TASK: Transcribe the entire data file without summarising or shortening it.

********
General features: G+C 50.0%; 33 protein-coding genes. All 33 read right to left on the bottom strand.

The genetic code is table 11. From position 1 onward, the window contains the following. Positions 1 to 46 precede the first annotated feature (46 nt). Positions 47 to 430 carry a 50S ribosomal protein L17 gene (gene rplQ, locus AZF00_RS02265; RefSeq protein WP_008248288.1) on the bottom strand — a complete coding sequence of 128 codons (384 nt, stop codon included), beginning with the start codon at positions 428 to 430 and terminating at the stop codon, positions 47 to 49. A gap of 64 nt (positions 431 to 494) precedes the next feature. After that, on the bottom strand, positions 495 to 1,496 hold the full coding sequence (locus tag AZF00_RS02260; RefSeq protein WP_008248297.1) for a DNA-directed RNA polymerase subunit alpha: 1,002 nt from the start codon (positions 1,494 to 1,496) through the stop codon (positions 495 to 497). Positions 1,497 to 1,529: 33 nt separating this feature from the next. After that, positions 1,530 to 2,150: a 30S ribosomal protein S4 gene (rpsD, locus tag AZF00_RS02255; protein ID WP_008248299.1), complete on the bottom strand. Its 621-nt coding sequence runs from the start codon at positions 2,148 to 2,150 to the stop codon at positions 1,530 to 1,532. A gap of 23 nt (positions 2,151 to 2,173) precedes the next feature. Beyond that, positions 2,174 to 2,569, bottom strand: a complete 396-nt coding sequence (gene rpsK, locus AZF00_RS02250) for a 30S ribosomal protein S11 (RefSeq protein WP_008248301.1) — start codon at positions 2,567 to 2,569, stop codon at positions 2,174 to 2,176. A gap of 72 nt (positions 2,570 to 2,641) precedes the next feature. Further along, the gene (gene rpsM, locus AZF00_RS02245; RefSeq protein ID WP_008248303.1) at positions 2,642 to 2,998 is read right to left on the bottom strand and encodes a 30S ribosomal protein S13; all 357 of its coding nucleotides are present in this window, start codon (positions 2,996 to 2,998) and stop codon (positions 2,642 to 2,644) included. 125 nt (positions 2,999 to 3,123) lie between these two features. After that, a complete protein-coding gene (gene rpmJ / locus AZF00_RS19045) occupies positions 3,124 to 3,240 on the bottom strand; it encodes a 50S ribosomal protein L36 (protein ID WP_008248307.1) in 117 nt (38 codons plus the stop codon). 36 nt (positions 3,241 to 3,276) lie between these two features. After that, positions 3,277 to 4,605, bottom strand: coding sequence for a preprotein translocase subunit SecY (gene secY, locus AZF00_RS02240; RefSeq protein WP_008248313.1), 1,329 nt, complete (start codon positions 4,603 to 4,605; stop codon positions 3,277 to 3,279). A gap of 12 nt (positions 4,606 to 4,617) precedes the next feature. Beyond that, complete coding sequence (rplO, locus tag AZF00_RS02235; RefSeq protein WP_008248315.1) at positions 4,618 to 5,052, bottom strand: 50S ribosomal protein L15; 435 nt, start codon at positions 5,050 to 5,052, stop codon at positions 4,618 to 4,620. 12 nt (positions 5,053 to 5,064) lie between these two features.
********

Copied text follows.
General features: G+C 50.0%; 33 protein-coding genes. All 33 read right to left on the bottom strand.

The genetic code is table 11. From position 1 onward, the window contains the following. Positions 1 to 46 precede the first annotated feature (46 nt). Positions 47 to 430 carry a 50S ribosomal protein L17 gene (gene rplQ, locus AZF00_RS02265; RefSeq protein WP_008248288.1) on the bottom strand — a complete coding sequence of 128 codons (384 nt, stop codon included), beginning with the start codon at positions 428 to 430 and terminating at the stop codon, positions 47 to 49. A gap of 64 nt (positions 431 to 494) precedes the next feature. After that, on the bottom strand, positions 495 to 1,496 hold the full coding sequence (locus tag AZF00_RS02260; RefSeq protein WP_008248297.1) for a DNA-directed RNA polymerase subunit alpha: 1,002 nt from the start codon (positions 1,494 to 1,496) through the stop codon (positions 495 to 497). Positions 1,497 to 1,529: 33 nt separating this feature from the next. After that, positions 1,530 to 2,150: a 30S ribosomal protein S4 gene (rpsD, locus tag AZF00_RS02255; protein ID WP_008248299.1), complete on the bottom strand. Its 621-nt coding sequence runs from the start codon at positions 2,148 to 2,150 to the stop codon at positions 1,530 to 1,532. A gap of 23 nt (positions 2,151 to 2,173) precedes the next feature. Beyond that, positions 2,174 to 2,569, bottom strand: a complete 396-nt coding sequence (gene rpsK, locus AZF00_RS02250) for a 30S ribosomal protein S11 (RefSeq protein WP_008248301.1) — start codon at positions 2,567 to 2,569, stop codon at positions 2,174 to 2,176. A gap of 72 nt (positions 2,570 to 2,641) precedes the next feature. Further along, the gene (gene rpsM, locus AZF00_RS02245; RefSeq protein ID WP_008248303.1) at positions 2,642 to 2,998 is read right to left on the bottom strand and encodes a 30S ribosomal protein S13; all 357 of its coding nucleotides are present in this window, start codon (positions 2,996 to 2,998) and stop codon (positions 2,642 to 2,644) included. 125 nt (positions 2,999 to 3,123) lie between these two features. After that, a complete protein-coding gene (gene rpmJ / locus AZF00_RS19045) occupies positions 3,124 to 3,240 on the bottom strand; it encodes a 50S ribosomal protein L36 (protein ID WP_008248307.1) in 117 nt (38 codons plus the stop codon). 36 nt (positions 3,241 to 3,276) lie between these two features. After that, positions 3,277 to 4,605, bottom strand: coding sequence for a preprotein translocase subunit SecY (gene secY, locus AZF00_RS02240; RefSeq protein WP_008248313.1), 1,329 nt, complete (start codon positions 4,603 to 4,605; stop codon positions 3,277 to 3,279). A gap of 12 nt (positions 4,606 to 4,617) precedes the next feature. Beyond that, complete coding sequence (rplO, locus tag AZF00_RS02235; RefSeq protein WP_008248315.1) at positions 4,618 to 5,052, bottom strand: 50S ribosomal protein L15; 435 nt, start codon at positions 5,050 to 5,052, stop codon at positions 4,618 to 4,620. 12 nt (positions 5,053 to 5,064) lie between these two features.